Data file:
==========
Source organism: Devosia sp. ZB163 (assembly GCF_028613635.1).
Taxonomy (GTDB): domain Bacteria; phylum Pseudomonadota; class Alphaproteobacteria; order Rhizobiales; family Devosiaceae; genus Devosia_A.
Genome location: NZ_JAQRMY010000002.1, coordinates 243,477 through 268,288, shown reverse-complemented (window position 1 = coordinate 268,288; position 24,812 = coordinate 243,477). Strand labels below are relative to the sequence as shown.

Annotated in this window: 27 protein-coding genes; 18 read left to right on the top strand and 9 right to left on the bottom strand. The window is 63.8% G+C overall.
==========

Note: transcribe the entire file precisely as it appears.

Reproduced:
Source organism: Devosia sp. ZB163 (assembly GCF_028613635.1).
Taxonomy (GTDB): domain Bacteria; phylum Pseudomonadota; class Alphaproteobacteria; order Rhizobiales; family Devosiaceae; genus Devosia_A.
Genome location: NZ_JAQRMY010000002.1, coordinates 243,477 through 268,288, shown reverse-complemented (window position 1 = coordinate 268,288; position 24,812 = coordinate 243,477). Strand labels below are relative to the sequence as shown.

Annotated in this window: 27 protein-coding genes; 18 read left to right on the top strand and 9 right to left on the bottom strand. The window is 63.8% G+C overall.